What you said made us angry. You were an experienced doctor, a member of the Indian professional class in Kenya. We were naïve, young white women, accustomed to respecting authority. But we did not take to you. I think it is fair to say you did not take to us either, two American girls in Africa for the first time.

We were 17, L. and I, just out of high school, living in a mud hut in Mwira, Kenya, with our host family: brother Timothy and his mother Elizabeth, whom we called Mama. The village was remote and beautiful. We took walks along the footpaths at sunrise and sunset, thronged by curious children and awestruck by the size of the swollen rain clouds that burst above our heads at least once a day, usually when our laundry was drying on the hedgerows. The world was red, green, and yellow. Red for the iron-rich soil, green for the rolling sugarcane and maize fields that were the livelihoods of our neighbors, yellow for the sun-hot light. When my students begged to do my hair, crafting it into six, thick brown plaits, I ran a finger laden with sunscreen between the rows.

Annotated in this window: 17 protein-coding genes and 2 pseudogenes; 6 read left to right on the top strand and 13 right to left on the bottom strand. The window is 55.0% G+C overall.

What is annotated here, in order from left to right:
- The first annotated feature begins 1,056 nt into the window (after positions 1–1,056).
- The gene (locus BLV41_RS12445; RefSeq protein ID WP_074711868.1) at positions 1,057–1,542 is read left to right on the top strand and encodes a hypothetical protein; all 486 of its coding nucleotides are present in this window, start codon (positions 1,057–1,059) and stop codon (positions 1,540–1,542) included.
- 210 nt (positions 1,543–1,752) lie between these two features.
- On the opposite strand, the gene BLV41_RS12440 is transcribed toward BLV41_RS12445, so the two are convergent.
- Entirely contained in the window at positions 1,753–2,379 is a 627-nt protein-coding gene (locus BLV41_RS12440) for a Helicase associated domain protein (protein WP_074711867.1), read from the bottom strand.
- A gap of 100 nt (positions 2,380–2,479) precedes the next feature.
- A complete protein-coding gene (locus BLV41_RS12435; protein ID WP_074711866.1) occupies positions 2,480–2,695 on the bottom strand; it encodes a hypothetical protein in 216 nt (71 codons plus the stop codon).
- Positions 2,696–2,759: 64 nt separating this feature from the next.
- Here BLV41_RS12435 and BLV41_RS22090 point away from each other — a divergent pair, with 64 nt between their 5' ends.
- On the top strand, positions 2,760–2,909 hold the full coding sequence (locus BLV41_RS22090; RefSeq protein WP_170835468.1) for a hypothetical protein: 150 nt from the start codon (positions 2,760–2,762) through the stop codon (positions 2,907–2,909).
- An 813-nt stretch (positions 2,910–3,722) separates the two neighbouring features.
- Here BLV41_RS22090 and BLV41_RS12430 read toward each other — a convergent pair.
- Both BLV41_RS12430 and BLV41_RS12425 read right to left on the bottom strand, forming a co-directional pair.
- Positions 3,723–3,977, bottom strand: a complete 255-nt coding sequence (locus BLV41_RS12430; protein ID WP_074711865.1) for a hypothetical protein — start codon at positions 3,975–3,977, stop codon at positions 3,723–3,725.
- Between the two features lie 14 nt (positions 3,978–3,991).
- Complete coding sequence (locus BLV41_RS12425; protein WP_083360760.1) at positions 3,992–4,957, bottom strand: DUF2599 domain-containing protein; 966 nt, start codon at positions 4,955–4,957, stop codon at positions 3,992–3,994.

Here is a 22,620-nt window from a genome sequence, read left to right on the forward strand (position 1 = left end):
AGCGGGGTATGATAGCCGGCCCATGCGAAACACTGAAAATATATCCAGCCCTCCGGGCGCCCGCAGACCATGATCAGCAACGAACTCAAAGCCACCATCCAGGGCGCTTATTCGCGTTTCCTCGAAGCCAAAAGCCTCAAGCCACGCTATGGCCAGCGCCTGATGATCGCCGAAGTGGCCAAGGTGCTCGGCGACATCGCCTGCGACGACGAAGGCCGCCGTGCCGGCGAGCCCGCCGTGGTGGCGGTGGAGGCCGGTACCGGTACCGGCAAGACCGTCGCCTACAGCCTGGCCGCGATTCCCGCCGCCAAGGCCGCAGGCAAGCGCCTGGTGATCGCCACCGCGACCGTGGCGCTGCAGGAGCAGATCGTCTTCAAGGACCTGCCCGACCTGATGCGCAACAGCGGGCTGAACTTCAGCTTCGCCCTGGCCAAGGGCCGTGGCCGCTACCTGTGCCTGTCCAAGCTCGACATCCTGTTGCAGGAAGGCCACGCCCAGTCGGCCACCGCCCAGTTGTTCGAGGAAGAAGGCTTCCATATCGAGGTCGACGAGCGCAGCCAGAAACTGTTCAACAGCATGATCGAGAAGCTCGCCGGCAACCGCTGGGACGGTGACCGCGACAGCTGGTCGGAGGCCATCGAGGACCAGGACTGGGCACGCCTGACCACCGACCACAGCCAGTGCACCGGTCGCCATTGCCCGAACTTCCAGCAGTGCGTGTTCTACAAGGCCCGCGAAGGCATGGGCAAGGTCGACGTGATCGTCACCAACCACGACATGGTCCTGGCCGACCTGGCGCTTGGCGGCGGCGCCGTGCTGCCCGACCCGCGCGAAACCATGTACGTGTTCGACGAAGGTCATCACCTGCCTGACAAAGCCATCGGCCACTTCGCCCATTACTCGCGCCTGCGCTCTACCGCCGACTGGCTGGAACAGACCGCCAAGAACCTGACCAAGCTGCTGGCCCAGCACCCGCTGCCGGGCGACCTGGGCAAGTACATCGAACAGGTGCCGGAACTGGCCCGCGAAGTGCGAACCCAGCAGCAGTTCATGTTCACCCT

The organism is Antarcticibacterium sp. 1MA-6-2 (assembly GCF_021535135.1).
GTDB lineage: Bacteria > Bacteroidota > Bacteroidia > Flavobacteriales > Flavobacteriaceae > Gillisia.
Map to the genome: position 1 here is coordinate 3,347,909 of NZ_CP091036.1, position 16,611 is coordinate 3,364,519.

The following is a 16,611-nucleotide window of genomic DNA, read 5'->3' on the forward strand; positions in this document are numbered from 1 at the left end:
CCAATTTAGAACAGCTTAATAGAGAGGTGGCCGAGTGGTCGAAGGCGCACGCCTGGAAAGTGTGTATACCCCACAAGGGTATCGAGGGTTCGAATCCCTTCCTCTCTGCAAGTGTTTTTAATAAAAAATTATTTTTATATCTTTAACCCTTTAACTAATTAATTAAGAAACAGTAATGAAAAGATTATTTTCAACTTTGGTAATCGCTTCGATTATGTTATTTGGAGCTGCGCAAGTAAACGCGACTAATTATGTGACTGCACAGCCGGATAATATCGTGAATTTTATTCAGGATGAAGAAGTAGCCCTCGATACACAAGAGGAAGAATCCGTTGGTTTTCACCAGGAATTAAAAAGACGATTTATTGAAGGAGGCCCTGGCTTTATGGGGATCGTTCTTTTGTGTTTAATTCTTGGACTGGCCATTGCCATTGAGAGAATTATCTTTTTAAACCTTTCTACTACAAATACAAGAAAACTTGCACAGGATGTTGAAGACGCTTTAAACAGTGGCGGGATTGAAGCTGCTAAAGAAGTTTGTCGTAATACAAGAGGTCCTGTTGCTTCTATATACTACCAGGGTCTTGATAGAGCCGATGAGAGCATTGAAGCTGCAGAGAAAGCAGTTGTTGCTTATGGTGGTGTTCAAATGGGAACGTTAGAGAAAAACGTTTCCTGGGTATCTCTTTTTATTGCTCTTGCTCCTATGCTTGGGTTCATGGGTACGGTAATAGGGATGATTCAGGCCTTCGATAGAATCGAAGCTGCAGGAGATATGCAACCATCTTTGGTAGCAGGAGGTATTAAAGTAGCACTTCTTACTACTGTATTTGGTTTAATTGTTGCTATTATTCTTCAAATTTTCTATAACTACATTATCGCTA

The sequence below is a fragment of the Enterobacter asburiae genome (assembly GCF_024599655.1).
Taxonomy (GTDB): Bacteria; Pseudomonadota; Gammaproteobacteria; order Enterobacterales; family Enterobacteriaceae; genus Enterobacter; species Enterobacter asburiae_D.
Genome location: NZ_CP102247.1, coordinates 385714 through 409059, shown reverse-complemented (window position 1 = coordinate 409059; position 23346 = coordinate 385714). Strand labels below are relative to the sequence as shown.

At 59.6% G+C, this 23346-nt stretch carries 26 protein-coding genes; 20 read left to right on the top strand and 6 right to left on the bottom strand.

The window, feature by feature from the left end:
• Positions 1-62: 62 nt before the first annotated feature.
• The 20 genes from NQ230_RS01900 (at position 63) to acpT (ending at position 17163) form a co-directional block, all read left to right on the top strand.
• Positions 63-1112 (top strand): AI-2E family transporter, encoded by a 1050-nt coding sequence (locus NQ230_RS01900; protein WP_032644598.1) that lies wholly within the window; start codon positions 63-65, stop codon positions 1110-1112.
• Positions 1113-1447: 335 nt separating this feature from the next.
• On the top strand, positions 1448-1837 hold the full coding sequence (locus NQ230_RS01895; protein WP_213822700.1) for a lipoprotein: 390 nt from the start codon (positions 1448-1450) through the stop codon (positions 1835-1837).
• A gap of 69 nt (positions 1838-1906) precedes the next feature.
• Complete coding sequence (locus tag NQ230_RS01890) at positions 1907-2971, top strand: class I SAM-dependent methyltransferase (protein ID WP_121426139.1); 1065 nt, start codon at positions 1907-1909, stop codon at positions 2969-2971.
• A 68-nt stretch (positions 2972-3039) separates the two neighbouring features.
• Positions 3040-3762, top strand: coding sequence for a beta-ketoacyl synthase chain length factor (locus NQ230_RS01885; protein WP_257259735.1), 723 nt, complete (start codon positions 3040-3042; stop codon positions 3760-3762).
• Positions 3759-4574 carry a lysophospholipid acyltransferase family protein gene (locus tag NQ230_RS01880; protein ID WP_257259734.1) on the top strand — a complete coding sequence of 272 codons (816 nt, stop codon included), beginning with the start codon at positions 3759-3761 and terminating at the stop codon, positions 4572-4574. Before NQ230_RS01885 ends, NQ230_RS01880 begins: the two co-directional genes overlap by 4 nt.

We drank chai every morning for breakfast, stirring in warm, unrefrigerated milk from a box. But then Mama's prized cow had a baby, so fresh milk was boiled and stored in a thermos for our chai instead. The milk smelled and had a thick, creamy film at the top. We found it nauseating. We had previously enjoyed our morning chai, the spice and the sweet, and we felt guilty when we tossed it out the window. For dinner we often ate homemade chapattis with our sukuma wiki and the porridge-like ugali. Mama showed me how to knead and roll the chapatti dough. I did not know that chai and chapattis were not native to Kenya. They were imported from India, where your forebears came from.

We lived in mud huts without running water or electricity, just like our host families. We bathed in water boiled for us each morning by our host families. We ate meals with, and prepared by, our host families.